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Assault / Aggravated Assault

What is Considered an Assault?

The crime of Assault is defined by Florida Statute 784.11. There are essentially three elements that must be present in order for an assault to occur: The first element under the statute is that there must be a threat made by one person to do harm or commit some type of violence against another. The second element requires that the person making the threat must have had the present ability to actually carry out the threat at the time it was made. The third element under the assault statute requires that the threat must have created a well-founded fear in the victim’s mind that he or she was about to be harmed.

It is important to understand that not all threats will be considered an assault, and that there does not need to be any physical contact with the victim for an assault to occur. An assault charge punishes those who cause fear while the crime of Battery punishes those who actually inflict harm. Contact our Brevard County criminal defense law firm to determine the nature of your case.

As stated above, the distinction between a simple threat and an assault is whether there existed a present ability at the time the threat was made to actually carry out the threat. By way of example, if you threaten to hurt someone while speaking with him or her on the telephone, such conduct would probably not rise to the level of an assault because there is no present ability on the part of the perpetrator to actually carry out the threat. However, on the other hand, if a threat is made while standing in another’s personal space, while speaking in a loud or aggressive tone, such conduct may very well create a reasonable fear in the victim’s mind that he or she is about to be harmed and therefore constitute the crime of assault.

Can I be Sentenced to Jail if Convicted of Assault?

Assault is punishable as a second degree misdemeanor (not more than 60 days in jail and a $500 fine). Assaults involving “special victims” are classified as first degree misdemeanors and are punishable by up to one year in jail. Additionally, if an assault is committed with the use of a deadly weapon or while committing a felony, you can be charged with aggravated assault, which bumps it up from a misdemeanor to a third degree felony, punishable by up to five years in prison. As a Brevard County criminal defense lawyer, I am here to help you.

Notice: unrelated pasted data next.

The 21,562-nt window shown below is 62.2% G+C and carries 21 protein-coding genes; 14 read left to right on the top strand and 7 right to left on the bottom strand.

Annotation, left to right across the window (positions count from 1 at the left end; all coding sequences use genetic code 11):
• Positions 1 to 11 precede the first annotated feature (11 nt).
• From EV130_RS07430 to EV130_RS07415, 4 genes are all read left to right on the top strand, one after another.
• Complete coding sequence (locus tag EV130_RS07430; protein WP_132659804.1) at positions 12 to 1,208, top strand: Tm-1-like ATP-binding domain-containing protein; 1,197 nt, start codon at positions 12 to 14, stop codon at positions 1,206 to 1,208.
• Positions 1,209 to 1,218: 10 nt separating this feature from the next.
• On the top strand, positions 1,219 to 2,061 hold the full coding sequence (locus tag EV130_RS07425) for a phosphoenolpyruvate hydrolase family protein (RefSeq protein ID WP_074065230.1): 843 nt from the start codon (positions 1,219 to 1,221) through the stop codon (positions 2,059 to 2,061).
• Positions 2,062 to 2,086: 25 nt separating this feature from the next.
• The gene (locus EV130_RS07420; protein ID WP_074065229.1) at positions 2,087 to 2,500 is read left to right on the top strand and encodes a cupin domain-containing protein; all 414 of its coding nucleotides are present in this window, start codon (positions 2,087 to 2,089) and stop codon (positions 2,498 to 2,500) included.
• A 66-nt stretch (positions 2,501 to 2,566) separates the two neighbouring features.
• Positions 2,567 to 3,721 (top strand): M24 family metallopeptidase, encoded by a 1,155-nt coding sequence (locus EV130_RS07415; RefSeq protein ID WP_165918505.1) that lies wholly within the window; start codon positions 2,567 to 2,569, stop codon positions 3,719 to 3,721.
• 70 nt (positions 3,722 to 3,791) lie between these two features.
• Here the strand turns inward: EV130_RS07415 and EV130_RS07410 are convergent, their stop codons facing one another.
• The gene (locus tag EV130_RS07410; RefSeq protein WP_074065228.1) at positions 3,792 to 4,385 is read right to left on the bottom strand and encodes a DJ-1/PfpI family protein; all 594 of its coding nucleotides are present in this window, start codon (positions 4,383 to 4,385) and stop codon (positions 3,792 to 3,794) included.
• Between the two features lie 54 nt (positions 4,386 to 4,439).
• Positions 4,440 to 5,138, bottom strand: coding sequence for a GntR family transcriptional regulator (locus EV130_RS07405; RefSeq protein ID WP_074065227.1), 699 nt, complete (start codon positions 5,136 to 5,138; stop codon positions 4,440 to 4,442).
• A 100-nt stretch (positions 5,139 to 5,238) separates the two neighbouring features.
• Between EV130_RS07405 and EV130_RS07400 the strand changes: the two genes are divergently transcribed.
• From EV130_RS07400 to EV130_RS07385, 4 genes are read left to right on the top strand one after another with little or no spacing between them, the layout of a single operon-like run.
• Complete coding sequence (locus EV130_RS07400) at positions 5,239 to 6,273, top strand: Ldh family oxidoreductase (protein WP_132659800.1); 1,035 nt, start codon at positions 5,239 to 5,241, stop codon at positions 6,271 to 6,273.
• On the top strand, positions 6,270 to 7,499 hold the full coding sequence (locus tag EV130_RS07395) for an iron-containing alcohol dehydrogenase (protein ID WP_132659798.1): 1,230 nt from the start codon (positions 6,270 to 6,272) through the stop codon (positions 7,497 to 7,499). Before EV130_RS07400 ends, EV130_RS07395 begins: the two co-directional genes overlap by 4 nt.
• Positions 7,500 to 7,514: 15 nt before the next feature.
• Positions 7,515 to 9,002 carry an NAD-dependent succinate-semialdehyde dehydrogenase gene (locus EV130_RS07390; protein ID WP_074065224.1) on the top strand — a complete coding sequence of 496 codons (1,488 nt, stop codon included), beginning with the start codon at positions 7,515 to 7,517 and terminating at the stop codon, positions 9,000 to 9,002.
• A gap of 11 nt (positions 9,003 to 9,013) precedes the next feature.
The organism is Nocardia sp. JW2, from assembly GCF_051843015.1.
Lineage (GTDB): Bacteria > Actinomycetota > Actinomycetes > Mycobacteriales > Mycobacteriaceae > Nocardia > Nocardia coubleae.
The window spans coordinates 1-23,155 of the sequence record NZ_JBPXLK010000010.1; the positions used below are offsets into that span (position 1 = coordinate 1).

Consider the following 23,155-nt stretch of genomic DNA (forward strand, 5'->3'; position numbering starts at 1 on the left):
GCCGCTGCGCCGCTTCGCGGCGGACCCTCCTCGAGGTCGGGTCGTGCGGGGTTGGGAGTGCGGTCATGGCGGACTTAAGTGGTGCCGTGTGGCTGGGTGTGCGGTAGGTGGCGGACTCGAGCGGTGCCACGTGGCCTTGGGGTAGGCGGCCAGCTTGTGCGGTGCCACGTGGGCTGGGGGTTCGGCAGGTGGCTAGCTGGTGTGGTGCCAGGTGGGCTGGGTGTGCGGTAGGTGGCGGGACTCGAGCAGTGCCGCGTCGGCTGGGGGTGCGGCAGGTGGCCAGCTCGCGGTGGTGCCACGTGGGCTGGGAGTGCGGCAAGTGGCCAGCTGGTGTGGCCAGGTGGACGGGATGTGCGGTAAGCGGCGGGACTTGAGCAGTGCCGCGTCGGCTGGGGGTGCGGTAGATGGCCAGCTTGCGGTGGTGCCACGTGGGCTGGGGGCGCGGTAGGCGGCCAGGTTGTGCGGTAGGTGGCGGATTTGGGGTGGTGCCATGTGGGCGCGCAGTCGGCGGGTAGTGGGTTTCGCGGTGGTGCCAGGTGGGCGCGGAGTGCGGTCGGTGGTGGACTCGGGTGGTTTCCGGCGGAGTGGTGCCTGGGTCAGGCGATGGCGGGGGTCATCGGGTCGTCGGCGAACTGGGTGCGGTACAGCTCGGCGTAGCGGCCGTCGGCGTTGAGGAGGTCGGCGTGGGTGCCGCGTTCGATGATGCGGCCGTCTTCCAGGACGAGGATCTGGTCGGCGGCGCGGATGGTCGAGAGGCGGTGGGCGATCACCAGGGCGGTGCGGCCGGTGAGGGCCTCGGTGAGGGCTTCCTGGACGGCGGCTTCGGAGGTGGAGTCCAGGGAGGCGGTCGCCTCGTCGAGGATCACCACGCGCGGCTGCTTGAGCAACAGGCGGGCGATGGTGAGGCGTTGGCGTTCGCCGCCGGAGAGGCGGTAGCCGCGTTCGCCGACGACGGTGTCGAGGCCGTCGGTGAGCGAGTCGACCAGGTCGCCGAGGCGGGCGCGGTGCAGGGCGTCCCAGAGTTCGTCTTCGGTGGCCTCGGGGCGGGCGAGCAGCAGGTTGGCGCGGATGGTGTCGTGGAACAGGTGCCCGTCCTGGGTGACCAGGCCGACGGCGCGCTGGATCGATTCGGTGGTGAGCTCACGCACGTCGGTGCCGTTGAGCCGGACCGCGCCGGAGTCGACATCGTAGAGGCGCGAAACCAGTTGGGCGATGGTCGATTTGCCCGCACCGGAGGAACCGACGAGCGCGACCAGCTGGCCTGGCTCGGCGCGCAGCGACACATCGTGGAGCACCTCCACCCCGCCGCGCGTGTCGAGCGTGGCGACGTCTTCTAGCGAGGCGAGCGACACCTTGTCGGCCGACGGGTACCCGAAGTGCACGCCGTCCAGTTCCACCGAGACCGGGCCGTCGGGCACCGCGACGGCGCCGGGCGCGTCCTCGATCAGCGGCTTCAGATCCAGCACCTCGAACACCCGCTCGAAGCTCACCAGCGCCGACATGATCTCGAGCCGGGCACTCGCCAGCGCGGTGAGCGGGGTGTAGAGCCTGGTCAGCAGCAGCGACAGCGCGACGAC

Who is Considered a “Special Victim”?

Special victims are: law-enforcement officers, firefighters, emergency medical care providers and public transit employees who are engaged in their official duties at the time of the alleged assault. Also considered “special victims” are: persons over the age of 65, employees of the Department of children and families, school employees, sports officials, code inspectors, and visitors and detainees at correctional facilities.

What is the Difference Between Assault and Aggravated Assault?

Florida Statute 784.021 lists the elements that a prosecutor must prove at trial to convict an accused of Aggravated Assault. The first three elements of Aggravated Assault are identical to the elements of Simple Assault, but Aggravated Assault has an additional fourth element, which is that the Assault must be made with a deadly weapon or intent to commit a felony. For example, it would probably be an Aggravated Assault if a Defendant told the victim that he was going to stab him while holding a knife to his throat. It is the use of the deadly weapon to instill fear in the victim’s mind that elevates the crime to the more serious charge of Aggravated Assault.

What is Considered a Deadly Weapon?

Many of us commonly understand and recognize guns and knives to be deadly weapons. However, for purposes of the Aggravated Assault statute, many different items and objects could be considered “deadly” under the legal definition. The statute defines a deadly weapon as an item that is used or threatened to be used in a way that is likely to cause death or serious bodily har. Under this broad definition, many different items and objects could be considered deadly, not just guns and knives.

What is the Maximum Punishment for Aggravated Assault?

Aggravated Assault is classified as a third degree felony, which is punishable by up to five years in prison and not more than a $5,000.00 fine. It is also important to note that committing an Aggravated Assault with a firearm could trigger a harsh mandatory minimum prison sentence under the 10-20-Life statute under certain circumstances.

What are Some Defenses to Assault?

It is very important to have an experienced attorney if you are charged with Assault in Florida. Assault is a very subjective charge and is actually very defensible, especially with the knowledge and experience of a qualified Brevard County criminal defense attorney. I have the experience necessary to help provide a valid defense to the charge of assault. Obviously every situation is different, but some of the possible defenses to assault charges are that there was lack of intent to actually threaten the alleged victim; there was no ability to actually carry out the alleged threat; lack of an imminent threat; lack of reasonable fear by the alleged victim; the threat was conditional and therefore not imminent; or that the victim misrepresented the facts.

If you or a friend or family member were arrested for Assault, regardless of whether the crime allegedly occurred in Melbourne, Palm Bay, Cocoa, Cocoa Beach, Merritt Island, Titusville, Rockledge, Viera, Cape Canaveral, Satellite Beach, Indian Harbour Beach, West Melbourne, Melbourne Village, Melbourne Beach, Indialantic, Palm Shores, Grant-Valkaria, Mims, or anywhere else in Brevard County, Florida, Contact me to immediately schedule your free consultation.

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